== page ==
Greg and I took our first holiday in a year to Mildura to visit some family history places nearby. A combination of illness and various lockdowns due to the Covid pandemic had prevented any travelling away from home overnight in the last twelve months. We decided to take the opportunity of some free time to meet with a cousin and see some of the places we had only read about.

Tuesday 9 February we drove north to Mildura via Warracknabeal. We travelled through the Wimmera region and the scenery matched that captured in the recent film ‘The Dry’ which I had seen only a few weeks ago.

The drive north from Ballarat to Mildura via Warracknabeal

We came upon some painted silos at Rupanyup, part of a 200 kilometer series of portraits of local people painted on grain silos from 2016. A few kilometers further on we paused to admire the pretty weatherboard St John’s Lutheran Church in Minyip.

We had a terrific lunch at Warracknabeal at The Creekside Hotel in a very nice beer garden beside the Yarriambiack Creek. The hotel’s staff were very Covid-conscientious with masks, check in, sanitiser, and ordering lunch via an online webpage retrieved by a QR code; we even managed to order a jug of iced water and 3 glasses for the table, free, through this page.

We planned to have lunch at the Warracknabeal Hotel but it was closed. The hotel had been owned by the great grandfather of a friend and passed down to our friend’s father who finally sold it. Our friend commented “Wheat all sown and harvested by Collins St contractors so pubs shut.” Sadly the hotel seems to have been stripped of its wrought iron which had still been in place in 2010 but was gone by 2019. The hotel was registered on the Register of the National Estate but that register was closed in 2007 and is no longer a statutory list and is maintained on a non-statutory basis as a publicly available archive and educational resource. It seems a pity that heritage buildings are not better protected.

Yarriambiack Creek was fairly full and attractive to look at. There was a park across the creek with some cages of birds and an enclosure of kangaroos.

Our trip north continued with more silos and a stop in Ouyen. Ouyen had been famous for its vanilla slices having hosted a competition from 1998 to 2011 initiated by Jeff Kennett, the then premier of Victoria. Kennett acted as guest judge until 2005. In 2011 volunteers relinquished the competition to another small town. This afternoon the bakery and many other shops were closed and there were no vanilla slices to be bought.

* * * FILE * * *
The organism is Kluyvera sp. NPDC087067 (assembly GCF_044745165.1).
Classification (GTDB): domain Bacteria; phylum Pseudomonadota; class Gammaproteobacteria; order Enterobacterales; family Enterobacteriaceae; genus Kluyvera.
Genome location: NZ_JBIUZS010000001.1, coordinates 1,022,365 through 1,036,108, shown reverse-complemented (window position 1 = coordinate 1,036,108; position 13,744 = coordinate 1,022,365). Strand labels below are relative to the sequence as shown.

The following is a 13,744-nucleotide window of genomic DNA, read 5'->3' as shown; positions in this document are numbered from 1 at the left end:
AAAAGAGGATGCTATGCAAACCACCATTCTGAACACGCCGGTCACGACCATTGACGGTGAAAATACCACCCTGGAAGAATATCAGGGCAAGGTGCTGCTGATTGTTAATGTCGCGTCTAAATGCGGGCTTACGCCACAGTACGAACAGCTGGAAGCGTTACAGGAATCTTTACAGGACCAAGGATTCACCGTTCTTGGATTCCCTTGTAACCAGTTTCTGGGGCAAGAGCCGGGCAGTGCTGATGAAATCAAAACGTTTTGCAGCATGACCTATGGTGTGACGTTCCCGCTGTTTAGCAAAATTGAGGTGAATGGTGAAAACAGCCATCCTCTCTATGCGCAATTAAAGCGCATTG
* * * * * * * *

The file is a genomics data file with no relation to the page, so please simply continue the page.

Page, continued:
Wednesday 10 February we visited the Australian Inland Botanic Gardens just across the Murray River in New South Wales and also the confluence of the Murray and Darling Rivers at Wentworth. When we visited the confluence last in 2010 you could see the muddy Darling joining the clearer Murray. This time the two rivers were a similar colour.

Trip into New South Wales

On Wednesday afternoon we visited Avoca Station and met one of my fourth cousins, AL, and her mother, JA, my third cousin once removed. JA’s grandfather (AL’s great grandfather), George Agars (1864 – 1943) was the son of Margaret Alice Agars nee Cudmore (1842 – 1871) and grandson of Daniel Michael Paul Cudmore (1811 – 1891) and Mary Cudmore nee Nihill (1811 – 1893).

George’s mother Margaret died in 1871 at 29 from an ear infection. George was brought up by his grandparents Daniel and Mary Cudmore. He was educated in Adelaide to become an accountant for his Uncle Dan at Avoca Station. George later became an irrigation pioneer in Mildura when the Chaffey Brothers arrived from Canada. My cousin commented “He did not do that well on the land and should have followed his dream of being a writer and poet.”